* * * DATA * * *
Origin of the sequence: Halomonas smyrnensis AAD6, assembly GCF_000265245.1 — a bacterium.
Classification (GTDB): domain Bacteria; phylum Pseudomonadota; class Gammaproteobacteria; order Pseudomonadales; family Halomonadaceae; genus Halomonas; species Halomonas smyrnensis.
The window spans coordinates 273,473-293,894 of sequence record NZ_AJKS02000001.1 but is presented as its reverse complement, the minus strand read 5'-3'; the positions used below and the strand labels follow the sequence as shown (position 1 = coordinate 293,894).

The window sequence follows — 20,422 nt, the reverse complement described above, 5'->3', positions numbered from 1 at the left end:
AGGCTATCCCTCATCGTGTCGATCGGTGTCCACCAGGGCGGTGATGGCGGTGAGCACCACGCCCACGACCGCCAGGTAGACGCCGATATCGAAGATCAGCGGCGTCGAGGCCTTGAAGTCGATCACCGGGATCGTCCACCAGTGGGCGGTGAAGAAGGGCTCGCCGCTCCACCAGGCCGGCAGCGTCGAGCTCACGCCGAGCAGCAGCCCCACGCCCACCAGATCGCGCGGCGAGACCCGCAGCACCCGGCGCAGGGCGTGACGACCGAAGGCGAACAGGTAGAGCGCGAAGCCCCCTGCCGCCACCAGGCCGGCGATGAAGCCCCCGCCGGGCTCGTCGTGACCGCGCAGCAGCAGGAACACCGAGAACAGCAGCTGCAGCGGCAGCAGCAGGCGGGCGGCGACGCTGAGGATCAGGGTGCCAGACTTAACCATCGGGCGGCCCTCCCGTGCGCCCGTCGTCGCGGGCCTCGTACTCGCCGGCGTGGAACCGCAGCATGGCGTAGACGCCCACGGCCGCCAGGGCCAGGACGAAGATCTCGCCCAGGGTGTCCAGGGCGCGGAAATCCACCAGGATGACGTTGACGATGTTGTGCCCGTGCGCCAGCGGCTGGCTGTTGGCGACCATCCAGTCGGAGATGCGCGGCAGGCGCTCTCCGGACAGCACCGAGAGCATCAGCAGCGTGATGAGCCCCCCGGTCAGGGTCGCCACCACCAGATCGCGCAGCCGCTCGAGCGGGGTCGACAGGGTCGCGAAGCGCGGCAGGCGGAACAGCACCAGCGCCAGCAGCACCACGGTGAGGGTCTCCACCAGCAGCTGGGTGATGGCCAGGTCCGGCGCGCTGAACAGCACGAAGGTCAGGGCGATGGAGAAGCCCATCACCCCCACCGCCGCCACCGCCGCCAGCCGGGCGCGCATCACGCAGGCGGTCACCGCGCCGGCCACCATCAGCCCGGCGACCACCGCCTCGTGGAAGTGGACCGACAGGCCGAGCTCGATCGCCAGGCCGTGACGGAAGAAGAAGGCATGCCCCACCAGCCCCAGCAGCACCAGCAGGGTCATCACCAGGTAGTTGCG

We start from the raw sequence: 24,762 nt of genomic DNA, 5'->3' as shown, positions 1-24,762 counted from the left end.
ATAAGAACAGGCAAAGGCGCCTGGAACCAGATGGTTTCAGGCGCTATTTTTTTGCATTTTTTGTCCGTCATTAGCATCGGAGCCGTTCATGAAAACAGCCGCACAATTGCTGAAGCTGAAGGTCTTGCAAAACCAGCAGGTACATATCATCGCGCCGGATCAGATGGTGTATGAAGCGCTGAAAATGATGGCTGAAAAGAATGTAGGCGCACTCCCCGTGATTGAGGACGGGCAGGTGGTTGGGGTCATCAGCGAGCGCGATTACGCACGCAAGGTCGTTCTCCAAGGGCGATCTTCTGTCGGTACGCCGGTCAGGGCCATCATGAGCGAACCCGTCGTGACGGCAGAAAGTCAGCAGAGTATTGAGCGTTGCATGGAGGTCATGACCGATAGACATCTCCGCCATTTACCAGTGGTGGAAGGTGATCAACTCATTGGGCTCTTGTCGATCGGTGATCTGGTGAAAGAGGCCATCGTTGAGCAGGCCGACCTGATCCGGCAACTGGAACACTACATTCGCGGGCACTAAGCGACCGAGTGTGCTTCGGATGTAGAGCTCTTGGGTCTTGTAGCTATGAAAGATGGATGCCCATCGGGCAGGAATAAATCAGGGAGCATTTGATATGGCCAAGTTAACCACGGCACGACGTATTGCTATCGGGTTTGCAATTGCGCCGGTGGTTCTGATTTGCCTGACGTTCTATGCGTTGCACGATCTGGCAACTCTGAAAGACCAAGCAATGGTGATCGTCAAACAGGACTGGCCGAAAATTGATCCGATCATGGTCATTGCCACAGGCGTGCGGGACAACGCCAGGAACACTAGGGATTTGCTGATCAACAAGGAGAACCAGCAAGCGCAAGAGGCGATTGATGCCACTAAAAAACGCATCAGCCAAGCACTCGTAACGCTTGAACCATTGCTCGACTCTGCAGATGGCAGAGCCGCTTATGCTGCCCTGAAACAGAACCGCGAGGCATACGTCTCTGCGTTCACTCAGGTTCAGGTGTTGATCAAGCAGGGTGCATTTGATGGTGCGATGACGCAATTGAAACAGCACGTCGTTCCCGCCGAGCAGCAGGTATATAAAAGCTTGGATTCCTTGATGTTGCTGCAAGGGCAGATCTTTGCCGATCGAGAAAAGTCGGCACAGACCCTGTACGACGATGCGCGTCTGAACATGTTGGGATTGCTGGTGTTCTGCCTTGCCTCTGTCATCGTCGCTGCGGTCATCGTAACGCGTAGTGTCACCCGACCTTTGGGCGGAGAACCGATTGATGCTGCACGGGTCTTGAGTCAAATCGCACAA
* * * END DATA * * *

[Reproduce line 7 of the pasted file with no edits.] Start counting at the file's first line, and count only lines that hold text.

ATAAGAACAGGCAAAGGCGCCTGGAACCAGATGGTTTCAGGCGCTATTTTTTTGCATTTTTTGTCCGTCATTAGCATCGGAGCCGTTCATGAAAACAGCCGCACAATTGCTGAAGCTGAAGGTCTTGCAAAACCAGCAGGTACATATCATCGCGCCGGATCAGATGGTGTATGAAGCGCTGAAAATGATGGCTGAAAAGAATGTAGGCGCACTCCCCGTGATTGAGGACGGGCAGGTGGTTGGGGTCATCAGCGAGCGCGATTACGCACGCAAGGTCGTTCTCCAAGGGCGATCTTCTGTCGGTACGCCGGTCAGGGCCATCATGAGCGAACCCGTCGTGACGGCAGAAAGTCAGCAGAGTATTGAGCGTTGCATGGAGGTCATGACCGATAGACATCTCCGCCATTTACCAGTGGTGGAAGGTGATCAACTCATTGGGCTCTTGTCGATCGGTGATCTGGTGAAAGAGGCCATCGTTGAGCAGGCCGACCTGATCCGGCAACTGGAACACTACATTCGCGGGCACTAAGCGACCGAGTGTGCTTCGGATGTAGAGCTCTTGGGTCTTGTAGCTATGAAAGATGGATGCCCATCGGGCAGGAATAAATCAGGGAGCATTTGATATGGCCAAGTTAACCACGGCACGACGTATTGCTATCGGGTTTGCAATTGCGCCGGTGGTTCTGATTTGCCTGACGTTCTATGCGTTGCACGATCTGGCAACTCTGAAAGACCAAGCAATGGTGATCGTCAAACAGGACTGGCCGAAAATTGATCCGATCATGGTCATTGCCACAGGCGTGCGGGACAACGCCAGGAACACTAGGGATTTGCTGATCAACAAGGAGAACCAGCAAGCGCAAGAGGCGATTGATGCCACTAAAAAACGCATCAGCCAAGCACTCGTAACGCTTGAACCATTGCTCGACTCTGCAGATGGCAGAGCCGCTTATGCTGCCCTGAAACAGAACCGCGAGGCATACGTCTCTGCGTTCACTCAGGTTCAGGTGTTGATCAAGCAGGGTGCATTTGATGGTGCGATGACGCAATTGAAACAGCACGTCGTTCCCGCCGAGCAGCAGGTATATAAAAGCTTGGATTCCTTGATGTTGCTGCAAGGGCAGATCTTTGCCGATCGAGAAAAGTCGGCACAGACCCTGTACGACGATGCGCGTCTGAACATGTTGGGATTGCTGGTGTTCTGCCTTGCCTCTGTCATCGTCGCTGCGGTCATCGTAACGCGTAGTGTCACCCGACCTTTGGGCGGAGAACCGATTGATGCTGCACGGGTCTTGAGTCAAATCGCACAA